Donald Trump Anti-Endorsement


DISCLAIMER: This post was written by The Daily Utah Chronicle Opinion desk and does not reflect the Chronicle as a whole.

There are few words not already written about this confounding and, in our era, unique election cycle. Both major-party candidates have feverishly called the other a liar, corrupt, ill-tempered and unfit for the office of the President of the United States of America. Third parties, for the first time in this generation’s lifetime, have a real chance to collect enough votes to alter the outcome of the election. If neither of these truths astound, consider that Utah is now on most electoral maps as a swing state, deemed a “toss up” come November 8.

While we at the Opinion Desk of The Daily Utah Chronicle have chosen to refrain from endorsing a presidential candidate, it is clear to our collective conscience that whatever your political leanings, there are indisputable objections to the candidacy of Donald Trump. We denounce his bid for the presidency and encourage you to vote for any candidate except Trump.

When given the chance, Donald Trump paints an apocalyptic (and clearly false) vision of the United States, choosing to eschew Reagan’s “shining city on a hill” for an inaccurate and divisive account of a world which simply does not exist. He’s selling a bad product; one which misleads voters and, essentially, disrespects them. He has not only insulted large portions of the population – including immigrants, African Americans, Muslims, women, the disabled, POWs, journalists and gold star families – he baselessly perpetuates the myth of a global conspiracy.

Donald Trump’s lack of a coherent platform is troubling, especially when much of the time he fails to outline policies of his own and instead belittles the positions of his opponents. These are the moves made by an ineffective politician running on big claims and little substance. His responses to issues on which he has blurted positions—imposing tariffs on global trading partners, not defending NATO allies, refusing Syrian refugees access to the U.S., nonchalance about the use of nuclear weapons and false claims about “the immigrant problem”—prove his nativist, isolationist mindset. To be clear, Donald Trump’s presidency, while not totally predictable, threatens the U.S.’s ability to remain a viable partner and competitor in the world economy. His anti-globalization rhetoric is a reminder of the recent Brexit vote, and is, in fact, a step in the wrong direction.

The question of his temperament and ability to serve as president has come up in each of the three presidential debates and is the subject of ongoing discussions at the Opinion desk. While Donald Trump has displayed ad nauseam his inexpert grasp of foreign affairs, he is also peculiarly unfit for the position of POTUS. He seems to have a fundamental misunderstanding of the role the president has in the process of government. When confronted because of remarks he’s made, he often lashes out, making either ad hominem attacks or, more often, sexist comments. He takes to Twitter to wage insults, and, according to ghostwriter Tony Schwartz of The Art of the Deal, “He has no attention span.” In most respects, Donald Trump comes off as an arrogant, narcissistic misogynist representing what large portions of America have dismissed in the fight for equality these last 40 years. This goes beyond political correctness. With Trump, his temperament leaves serious concerns about the bounds of his ability to be a basically decent human being. As The New York Times put it, electing Trump would be “handing the White House to a man far more consumed with himself than with the nation’s well-being.”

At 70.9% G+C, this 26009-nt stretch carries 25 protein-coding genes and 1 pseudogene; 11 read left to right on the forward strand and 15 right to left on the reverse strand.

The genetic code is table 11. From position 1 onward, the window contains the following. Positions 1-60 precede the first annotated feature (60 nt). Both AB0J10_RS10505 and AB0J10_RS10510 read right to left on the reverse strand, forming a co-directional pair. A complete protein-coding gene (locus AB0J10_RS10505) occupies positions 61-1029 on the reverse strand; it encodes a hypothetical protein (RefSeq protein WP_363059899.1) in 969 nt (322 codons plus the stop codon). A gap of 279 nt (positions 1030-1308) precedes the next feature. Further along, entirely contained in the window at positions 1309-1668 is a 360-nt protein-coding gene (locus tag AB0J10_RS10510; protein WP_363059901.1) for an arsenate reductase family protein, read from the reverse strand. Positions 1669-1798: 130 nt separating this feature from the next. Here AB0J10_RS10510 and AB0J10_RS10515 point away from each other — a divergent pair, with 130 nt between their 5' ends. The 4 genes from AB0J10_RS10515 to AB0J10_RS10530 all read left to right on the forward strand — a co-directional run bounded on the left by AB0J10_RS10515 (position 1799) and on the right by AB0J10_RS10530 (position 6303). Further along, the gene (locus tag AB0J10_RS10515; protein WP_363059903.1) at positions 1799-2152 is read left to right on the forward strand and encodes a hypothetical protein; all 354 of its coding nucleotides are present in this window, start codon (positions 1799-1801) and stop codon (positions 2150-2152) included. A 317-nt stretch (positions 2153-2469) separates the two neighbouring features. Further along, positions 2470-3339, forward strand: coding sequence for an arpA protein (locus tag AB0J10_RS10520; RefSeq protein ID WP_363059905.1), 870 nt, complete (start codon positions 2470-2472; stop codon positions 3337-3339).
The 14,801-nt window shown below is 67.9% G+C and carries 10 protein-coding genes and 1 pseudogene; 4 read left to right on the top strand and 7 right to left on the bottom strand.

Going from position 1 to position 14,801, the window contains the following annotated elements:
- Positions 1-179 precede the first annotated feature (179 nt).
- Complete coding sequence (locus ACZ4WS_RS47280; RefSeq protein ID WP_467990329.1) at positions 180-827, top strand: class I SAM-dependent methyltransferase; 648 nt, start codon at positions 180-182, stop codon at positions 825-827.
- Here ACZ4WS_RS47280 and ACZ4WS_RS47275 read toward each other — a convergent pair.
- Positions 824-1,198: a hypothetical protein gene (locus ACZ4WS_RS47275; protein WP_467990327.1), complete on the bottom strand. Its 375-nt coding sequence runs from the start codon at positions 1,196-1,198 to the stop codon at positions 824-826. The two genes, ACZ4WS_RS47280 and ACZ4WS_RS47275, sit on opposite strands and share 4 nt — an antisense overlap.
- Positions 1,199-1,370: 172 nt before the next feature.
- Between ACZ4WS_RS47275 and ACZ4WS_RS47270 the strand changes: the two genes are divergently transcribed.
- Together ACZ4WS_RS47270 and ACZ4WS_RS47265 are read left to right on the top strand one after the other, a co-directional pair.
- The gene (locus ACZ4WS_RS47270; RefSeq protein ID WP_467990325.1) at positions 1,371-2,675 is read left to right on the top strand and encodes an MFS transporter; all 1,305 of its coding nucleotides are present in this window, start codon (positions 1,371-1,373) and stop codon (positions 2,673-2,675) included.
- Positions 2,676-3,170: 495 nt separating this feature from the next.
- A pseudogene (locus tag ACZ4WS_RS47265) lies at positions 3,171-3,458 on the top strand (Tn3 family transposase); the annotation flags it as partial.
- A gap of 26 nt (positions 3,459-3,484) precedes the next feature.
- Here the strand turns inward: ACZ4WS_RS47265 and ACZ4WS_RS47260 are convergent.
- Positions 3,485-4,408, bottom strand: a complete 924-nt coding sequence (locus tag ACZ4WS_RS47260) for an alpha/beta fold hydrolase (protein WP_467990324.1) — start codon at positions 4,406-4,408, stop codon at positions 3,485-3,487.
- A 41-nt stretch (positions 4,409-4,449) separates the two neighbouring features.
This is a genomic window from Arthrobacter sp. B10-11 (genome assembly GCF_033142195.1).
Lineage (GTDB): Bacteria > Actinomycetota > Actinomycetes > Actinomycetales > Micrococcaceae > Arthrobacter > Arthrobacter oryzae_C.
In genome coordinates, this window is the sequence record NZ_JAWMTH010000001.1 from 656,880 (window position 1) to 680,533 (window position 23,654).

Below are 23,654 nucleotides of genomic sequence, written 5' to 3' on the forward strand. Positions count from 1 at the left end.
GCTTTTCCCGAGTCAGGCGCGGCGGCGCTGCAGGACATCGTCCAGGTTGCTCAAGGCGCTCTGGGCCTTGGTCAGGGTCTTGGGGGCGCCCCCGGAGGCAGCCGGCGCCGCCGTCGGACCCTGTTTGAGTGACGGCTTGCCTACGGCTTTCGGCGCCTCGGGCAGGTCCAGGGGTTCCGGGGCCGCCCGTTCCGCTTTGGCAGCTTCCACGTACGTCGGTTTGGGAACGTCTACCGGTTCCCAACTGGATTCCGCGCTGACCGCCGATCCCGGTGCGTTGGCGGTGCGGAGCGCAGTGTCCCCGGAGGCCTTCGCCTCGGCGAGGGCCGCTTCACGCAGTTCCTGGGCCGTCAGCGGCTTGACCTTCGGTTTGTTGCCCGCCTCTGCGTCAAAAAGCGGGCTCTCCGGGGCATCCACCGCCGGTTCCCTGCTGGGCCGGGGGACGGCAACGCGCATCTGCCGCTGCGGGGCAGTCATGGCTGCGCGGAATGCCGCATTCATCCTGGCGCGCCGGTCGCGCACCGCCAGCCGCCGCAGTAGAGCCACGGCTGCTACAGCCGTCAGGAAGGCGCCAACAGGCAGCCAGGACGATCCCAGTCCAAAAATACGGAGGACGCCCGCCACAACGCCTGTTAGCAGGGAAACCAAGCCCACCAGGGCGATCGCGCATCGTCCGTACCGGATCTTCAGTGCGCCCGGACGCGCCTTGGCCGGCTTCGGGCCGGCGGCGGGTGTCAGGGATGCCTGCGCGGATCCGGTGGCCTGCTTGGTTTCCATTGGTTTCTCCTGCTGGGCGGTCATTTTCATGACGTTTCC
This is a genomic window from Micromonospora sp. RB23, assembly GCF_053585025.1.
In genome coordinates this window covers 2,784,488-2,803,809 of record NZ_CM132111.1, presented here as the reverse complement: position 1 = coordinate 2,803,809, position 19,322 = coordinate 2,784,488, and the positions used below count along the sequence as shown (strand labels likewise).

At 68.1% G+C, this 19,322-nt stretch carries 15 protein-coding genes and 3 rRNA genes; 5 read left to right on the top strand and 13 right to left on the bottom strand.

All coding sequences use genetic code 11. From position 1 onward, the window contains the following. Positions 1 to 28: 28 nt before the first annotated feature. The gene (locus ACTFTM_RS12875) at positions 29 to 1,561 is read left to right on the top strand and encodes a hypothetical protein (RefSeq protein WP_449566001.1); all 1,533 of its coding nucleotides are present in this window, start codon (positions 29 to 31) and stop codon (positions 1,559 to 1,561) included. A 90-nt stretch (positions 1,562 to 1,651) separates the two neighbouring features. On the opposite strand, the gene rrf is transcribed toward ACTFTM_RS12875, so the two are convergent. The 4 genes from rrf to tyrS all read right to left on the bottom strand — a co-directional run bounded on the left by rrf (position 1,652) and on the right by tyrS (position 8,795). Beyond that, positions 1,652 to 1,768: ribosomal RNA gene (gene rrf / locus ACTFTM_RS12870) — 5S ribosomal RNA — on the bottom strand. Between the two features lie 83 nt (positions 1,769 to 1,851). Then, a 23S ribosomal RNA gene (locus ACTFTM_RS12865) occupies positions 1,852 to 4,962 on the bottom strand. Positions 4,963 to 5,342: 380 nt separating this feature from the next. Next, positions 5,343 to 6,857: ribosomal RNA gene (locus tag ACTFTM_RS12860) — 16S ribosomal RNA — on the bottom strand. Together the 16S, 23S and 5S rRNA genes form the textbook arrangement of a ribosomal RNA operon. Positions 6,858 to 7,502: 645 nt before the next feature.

His propensity to self-promote seems just a blemish compared to the number of cruel and immoral positions he’s held. This is a man who’s lied pathologically in his bid for the presidency, flaunting false statistics and false claims about his electoral performance. He’s advocated the use of torture and waterboarding. He lacks respect for women, political opponents and racial minorities. He openly propagates conspiracy theories. Those who contradict him are, despite first amendment protections, liable to lawsuits. He’s bragged about sexually assaulting women and has been accused multiple times of sexual misconduct. Aside from refusing to say whether or not he’ll accept the outcome of the election, a dangerous though meaningless position in its own regard, he consistently denies having said or done things caught on camera or microphone.

At this point, it seems clear to little more than half the voting population that Trump is a danger to the pillars of democracy and liberty. This means little on its own. When considering, however, the logical and moral case against voting for Trump, for which members of the LDS church have shown vigor and conviction, the issue is better defined: when it is in their power, religious and non-religious groups alike have an obligation to stop the rising to power of bad actors. Just as, for now, this college newspaper desk has the freedom to anti-endorse candidates when it feels it must, most citizens of this country have protections that guarantee their right to vote freely in state and federal elections. For the first time in over 40 years, every Utah vote will matter in determining the president. Several candidates deserve your vote (protest or otherwise), be they Evan McMullin, Gary Johnson, Jill Stein, or Hillary Clinton.

Use your vote in a meaningful way on November 8. Do not vote for Donald Trump.

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Photo Courtesy of: Gage Skidmore